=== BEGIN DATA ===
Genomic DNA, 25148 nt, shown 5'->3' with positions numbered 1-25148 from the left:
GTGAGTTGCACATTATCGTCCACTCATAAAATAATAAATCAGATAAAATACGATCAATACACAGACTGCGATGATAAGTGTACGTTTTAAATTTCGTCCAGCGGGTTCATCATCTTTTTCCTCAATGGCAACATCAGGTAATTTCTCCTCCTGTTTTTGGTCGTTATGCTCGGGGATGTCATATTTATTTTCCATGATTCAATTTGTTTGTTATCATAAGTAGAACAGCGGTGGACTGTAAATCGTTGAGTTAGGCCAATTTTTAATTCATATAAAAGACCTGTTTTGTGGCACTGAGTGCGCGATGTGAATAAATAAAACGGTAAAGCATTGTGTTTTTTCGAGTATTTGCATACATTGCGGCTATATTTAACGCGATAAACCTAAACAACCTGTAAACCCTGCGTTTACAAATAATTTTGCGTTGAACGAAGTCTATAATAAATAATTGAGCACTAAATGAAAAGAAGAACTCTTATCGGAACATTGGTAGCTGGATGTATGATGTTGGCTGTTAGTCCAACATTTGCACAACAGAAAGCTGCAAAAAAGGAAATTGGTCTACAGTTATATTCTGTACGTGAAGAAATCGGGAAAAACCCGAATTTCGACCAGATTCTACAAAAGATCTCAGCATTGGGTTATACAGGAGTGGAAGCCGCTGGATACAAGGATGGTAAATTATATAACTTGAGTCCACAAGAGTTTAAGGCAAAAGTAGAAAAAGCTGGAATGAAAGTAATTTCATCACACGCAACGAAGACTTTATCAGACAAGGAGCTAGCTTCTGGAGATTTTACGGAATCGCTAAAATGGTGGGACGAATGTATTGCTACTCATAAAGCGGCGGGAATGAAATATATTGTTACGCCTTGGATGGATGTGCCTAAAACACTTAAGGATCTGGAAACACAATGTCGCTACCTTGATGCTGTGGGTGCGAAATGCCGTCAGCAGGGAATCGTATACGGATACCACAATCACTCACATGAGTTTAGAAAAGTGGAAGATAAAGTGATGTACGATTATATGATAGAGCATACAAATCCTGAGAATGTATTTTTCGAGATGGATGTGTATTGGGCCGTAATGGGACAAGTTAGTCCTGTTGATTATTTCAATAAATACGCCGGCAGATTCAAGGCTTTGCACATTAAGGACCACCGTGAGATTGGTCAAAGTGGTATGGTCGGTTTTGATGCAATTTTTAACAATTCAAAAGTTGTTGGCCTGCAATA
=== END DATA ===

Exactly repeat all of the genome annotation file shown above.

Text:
Genomic DNA, 25148 nt, shown 5'->3' with positions numbered 1-25148 from the left:
GTGAGTTGCACATTATCGTCCACTCATAAAATAATAAATCAGATAAAATACGATCAATACACAGACTGCGATGATAAGTGTACGTTTTAAATTTCGTCCAGCGGGTTCATCATCTTTTTCCTCAATGGCAACATCAGGTAATTTCTCCTCCTGTTTTTGGTCGTTATGCTCGGGGATGTCATATTTATTTTCCATGATTCAATTTGTTTGTTATCATAAGTAGAACAGCGGTGGACTGTAAATCGTTGAGTTAGGCCAATTTTTAATTCATATAAAAGACCTGTTTTGTGGCACTGAGTGCGCGATGTGAATAAATAAAACGGTAAAGCATTGTGTTTTTTCGAGTATTTGCATACATTGCGGCTATATTTAACGCGATAAACCTAAACAACCTGTAAACCCTGCGTTTACAAATAATTTTGCGTTGAACGAAGTCTATAATAAATAATTGAGCACTAAATGAAAAGAAGAACTCTTATCGGAACATTGGTAGCTGGATGTATGATGTTGGCTGTTAGTCCAACATTTGCACAACAGAAAGCTGCAAAAAAGGAAATTGGTCTACAGTTATATTCTGTACGTGAAGAAATCGGGAAAAACCCGAATTTCGACCAGATTCTACAAAAGATCTCAGCATTGGGTTATACAGGAGTGGAAGCCGCTGGATACAAGGATGGTAAATTATATAACTTGAGTCCACAAGAGTTTAAGGCAAAAGTAGAAAAAGCTGGAATGAAAGTAATTTCATCACACGCAACGAAGACTTTATCAGACAAGGAGCTAGCTTCTGGAGATTTTACGGAATCGCTAAAATGGTGGGACGAATGTATTGCTACTCATAAAGCGGCGGGAATGAAATATATTGTTACGCCTTGGATGGATGTGCCTAAAACACTTAAGGATCTGGAAACACAATGTCGCTACCTTGATGCTGTGGGTGCGAAATGCCGTCAGCAGGGAATCGTATACGGATACCACAATCACTCACATGAGTTTAGAAAAGTGGAAGATAAAGTGATGTACGATTATATGATAGAGCATACAAATCCTGAGAATGTATTTTTCGAGATGGATGTGTATTGGGCCGTAATGGGACAAGTTAGTCCTGTTGATTATTTCAATAAATACGCCGGCAGATTCAAGGCTTTGCACATTAAGGACCACCGTGAGATTGGTCAAAGTGGTATGGTCGGTTTTGATGCAATTTTTAACAATTCAAAAGTTGTTGGCCTGCAATA